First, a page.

The Elephant in the Locker Room: The Middle of the D Could be the Hawks’ Achilles’ Heel
By Greg Wright
I, for one, was greatly relieved to see Bobby Wagner have a great game last week.
For the last five years, it’s been tremendously obvious to most serious fans (and just about every offensive coordinator in the league worth his salt) that the Seahawk defense’s strengths are its secondary and its line play against the run. That leaves, generally speaking, the middle of the field on passing downs as the Hawks’ weakness.
And it’s by design. In Carroll’s scheme, if you push the offense to the middle of the field, that’s where things are going to get the most chaotic; and when there’s chaos and you’re on defense, good things are gonna happen. Just look at the Seahawks’ Super Bowl win (not to mention the rest of that season).
The last two years, though, have looked a lot more like 2012 than 2013. Team after team has had success exploiting the middle of the field with mismatches on tight ends and running backs in particular, and on occasion a sharp slot receiver.
Part of the responsibility for that defensive lapse, of course, falls on the scheme in general; but part also falls on the safeties, and part falls on the middle linebacker: “defensive QB” Bobby Wagner.
A lot has been said in the media about the play (and lack of play) of Chancellor and McCray. So as a case study of what we hope not to see in the regular season, let’s instead take a close look at how Wagner was repeatedly caught out of position in the opening defensive sequences against Kansas City and Minnesota.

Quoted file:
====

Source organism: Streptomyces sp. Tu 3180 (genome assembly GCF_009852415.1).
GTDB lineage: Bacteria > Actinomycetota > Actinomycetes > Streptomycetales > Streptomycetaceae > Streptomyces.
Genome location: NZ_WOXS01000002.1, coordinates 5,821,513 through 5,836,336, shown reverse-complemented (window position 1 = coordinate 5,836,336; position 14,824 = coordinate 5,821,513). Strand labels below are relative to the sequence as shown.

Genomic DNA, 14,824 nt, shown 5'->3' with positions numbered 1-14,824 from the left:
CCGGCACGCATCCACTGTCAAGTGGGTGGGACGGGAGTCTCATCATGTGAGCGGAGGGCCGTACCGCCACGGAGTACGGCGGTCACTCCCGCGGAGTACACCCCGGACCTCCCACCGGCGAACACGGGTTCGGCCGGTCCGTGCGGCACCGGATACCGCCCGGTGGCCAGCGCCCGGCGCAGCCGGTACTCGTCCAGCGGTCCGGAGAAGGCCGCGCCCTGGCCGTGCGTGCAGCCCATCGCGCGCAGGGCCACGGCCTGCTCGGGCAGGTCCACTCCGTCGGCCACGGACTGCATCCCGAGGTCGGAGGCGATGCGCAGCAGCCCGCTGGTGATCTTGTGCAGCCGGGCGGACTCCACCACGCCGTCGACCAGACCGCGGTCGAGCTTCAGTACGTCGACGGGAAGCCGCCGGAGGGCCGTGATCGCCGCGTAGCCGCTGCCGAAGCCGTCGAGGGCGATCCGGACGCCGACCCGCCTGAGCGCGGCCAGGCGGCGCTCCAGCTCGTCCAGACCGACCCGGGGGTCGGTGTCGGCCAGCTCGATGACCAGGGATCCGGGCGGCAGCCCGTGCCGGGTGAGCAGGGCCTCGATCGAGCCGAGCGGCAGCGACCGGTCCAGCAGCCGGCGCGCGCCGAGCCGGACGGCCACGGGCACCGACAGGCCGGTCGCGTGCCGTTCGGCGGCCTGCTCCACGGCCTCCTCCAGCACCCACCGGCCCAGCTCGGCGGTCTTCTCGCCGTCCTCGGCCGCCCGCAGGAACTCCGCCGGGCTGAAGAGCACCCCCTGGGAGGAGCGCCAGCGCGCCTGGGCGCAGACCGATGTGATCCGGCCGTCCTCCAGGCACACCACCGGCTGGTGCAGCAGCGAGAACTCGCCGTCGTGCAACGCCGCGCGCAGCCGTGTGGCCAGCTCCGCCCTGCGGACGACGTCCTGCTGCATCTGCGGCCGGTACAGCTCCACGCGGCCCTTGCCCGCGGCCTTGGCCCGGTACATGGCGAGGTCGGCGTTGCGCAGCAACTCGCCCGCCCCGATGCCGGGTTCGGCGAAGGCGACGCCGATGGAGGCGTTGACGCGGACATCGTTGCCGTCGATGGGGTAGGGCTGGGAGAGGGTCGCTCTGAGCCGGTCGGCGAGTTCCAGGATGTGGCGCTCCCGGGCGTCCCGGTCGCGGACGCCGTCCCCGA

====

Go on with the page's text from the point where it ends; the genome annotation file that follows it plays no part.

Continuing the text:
So that’s the way Seattle’s first team opened against Kansas City’s first team. Not very auspicious.
The next week against Minnesota was a little better, but only to the degree that the Vikings did not score.
Why am I picking on Wagner?
I’m not. Remember, I started off by saying how pleased I was to see Wagner’s great play against Dallas.
But play stands out when there’s a contrast, and Wagner’s film from the first two weeks illustrates a weakness, and a weakness we can expect to see exploited unless Wagner has a career year. He’s generally right about his calls, about diagnosing the plays, and about who’s going to get the ball. But he needs to play more instinctively and less conservatively, and he needs to make the defensive calls more quickly so he can keep his eyes on the offensive play rather than his own teammates’ backsides.
There’s no doubt that Wagner is Pro-bowl caliber; but our linebacking corps is not the cream of the crop the way that our secondary is, or the way our line is against the run. You’re only as strong as your weakest link, and if I’m an offensive coordinator, I know what Seattle’s weakest link is… and I’m going after it.
And those two series in preseason play show exactly what that can look like.
Now… imagine what it would be like if Wagner gets injured and Brock Coyle is manning the helm.
After four playoff appearances in a row, everyone’s paying attention… yet even with all the scrutiny, it seems that there’s always some key issue that’s getting glossed over. It’s the elephant in the locker room, if you will, and gosh darn if I’ll let that ride. Join us weekly for a little closer look at our NFC West Champions.